In a recent analysis conducted by the government, it has been revealed that the Czech Republic is currently facing a shortage of tens of thousands of workers, which is causing significant harm to businesses and the overall economy. According to Minister of Labor and Social Affairs Marian Jurečka, there are currently 249,000 job vacancies in the country. If these positions were filled, it would result in an additional 45 billion Czech koruna in annual revenue for the state. This figure does not account for the potential increase in tax contributions from legal entities and the extra spending power of employees.
The lack of available workforce is a significant barrier for one-fifth of employers, affecting the growth and development of their businesses. Minister Jurečka emphasized the urgent need to address this issue, highlighting the negative impact on both companies and the economy as a whole.
To tackle this issue, the government plans to increase the quotas for non-European Union (EU) immigrants entering the country from 50,000 to 70,000 next year. Most of these immigrants are expected to come from Asia, with Ukraine being the leading source country. There is also significant interest in attracting individuals from Mongolia, the Philippines, Indonesia, and India, mainly focusing on IT specialists.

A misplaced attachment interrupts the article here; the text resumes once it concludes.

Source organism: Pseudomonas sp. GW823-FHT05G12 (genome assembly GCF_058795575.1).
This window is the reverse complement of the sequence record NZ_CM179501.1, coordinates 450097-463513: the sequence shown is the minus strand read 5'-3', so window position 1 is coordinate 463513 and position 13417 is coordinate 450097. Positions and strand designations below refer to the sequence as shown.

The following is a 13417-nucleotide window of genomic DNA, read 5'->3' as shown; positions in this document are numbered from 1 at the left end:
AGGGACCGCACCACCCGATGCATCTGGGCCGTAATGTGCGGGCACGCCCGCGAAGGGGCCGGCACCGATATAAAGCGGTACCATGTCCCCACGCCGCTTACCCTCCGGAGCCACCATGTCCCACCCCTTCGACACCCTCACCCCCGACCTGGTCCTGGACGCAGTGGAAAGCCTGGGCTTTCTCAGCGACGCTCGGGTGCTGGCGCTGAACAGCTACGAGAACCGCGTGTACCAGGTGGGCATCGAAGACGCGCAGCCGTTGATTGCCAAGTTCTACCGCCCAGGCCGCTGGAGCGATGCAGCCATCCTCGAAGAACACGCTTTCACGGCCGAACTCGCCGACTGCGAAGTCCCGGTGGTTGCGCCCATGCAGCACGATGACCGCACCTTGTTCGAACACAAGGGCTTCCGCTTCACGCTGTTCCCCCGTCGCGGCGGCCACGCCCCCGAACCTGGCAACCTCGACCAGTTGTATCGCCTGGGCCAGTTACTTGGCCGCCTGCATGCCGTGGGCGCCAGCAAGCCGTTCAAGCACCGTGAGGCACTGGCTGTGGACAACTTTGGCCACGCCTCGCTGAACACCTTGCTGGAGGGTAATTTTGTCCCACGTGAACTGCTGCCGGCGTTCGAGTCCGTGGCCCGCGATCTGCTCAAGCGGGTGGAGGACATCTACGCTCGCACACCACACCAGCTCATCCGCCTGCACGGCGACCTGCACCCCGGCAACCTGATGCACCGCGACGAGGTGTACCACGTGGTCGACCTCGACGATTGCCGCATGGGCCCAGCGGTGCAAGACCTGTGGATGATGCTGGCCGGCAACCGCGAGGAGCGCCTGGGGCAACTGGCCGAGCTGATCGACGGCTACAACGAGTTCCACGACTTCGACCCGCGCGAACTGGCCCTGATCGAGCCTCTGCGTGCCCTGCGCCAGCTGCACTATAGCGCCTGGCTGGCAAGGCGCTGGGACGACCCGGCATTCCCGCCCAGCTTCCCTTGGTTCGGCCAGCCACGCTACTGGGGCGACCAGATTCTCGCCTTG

It is worth mentioning that many Ukrainians have already migrated to the Czech Republic due to the ongoing conflict in their home country. However, the quotas for non-EU immigrants cannot be extensively utilized from that source due to the predominance of women and children among the Ukrainian migrants.
The increased quotas will likely focus on recruiting employees for manual positions. The demand is primarily for low-skilled manual professions that do not require extensive qualifications. However, Minister Jurečka expressed the importance of attracting individuals with higher qualifications. Beyond the established quotas, the government is implementing projects targeting specific professions, such as the IT sector.
According to analysis, approximately 14% of employers in the Czech Republic have employed non-EU immigrants within the past year. Of the 56,000 companies facing labor shortages, only 13% consider hiring non-EU immigrants for all available positions, while 33% contemplate employing them for select jobs.
While 9% of reported job vacancies are open to non-EU immigrants, approximately 26% of positions are unavailable to hire such individuals. The decision of companies to employ non-EU immigrants depends heavily on the industry and their previous experiences with foreign workers, as stated in the analysis.
The Czech Republic’s labor market is experiencing a significant challenge with the shortage of workers, impacting businesses and the overall economy. The government’s efforts to increase quotas for non-EU immigrants aim to address this issue and ensure the sustainable growth and development of the country.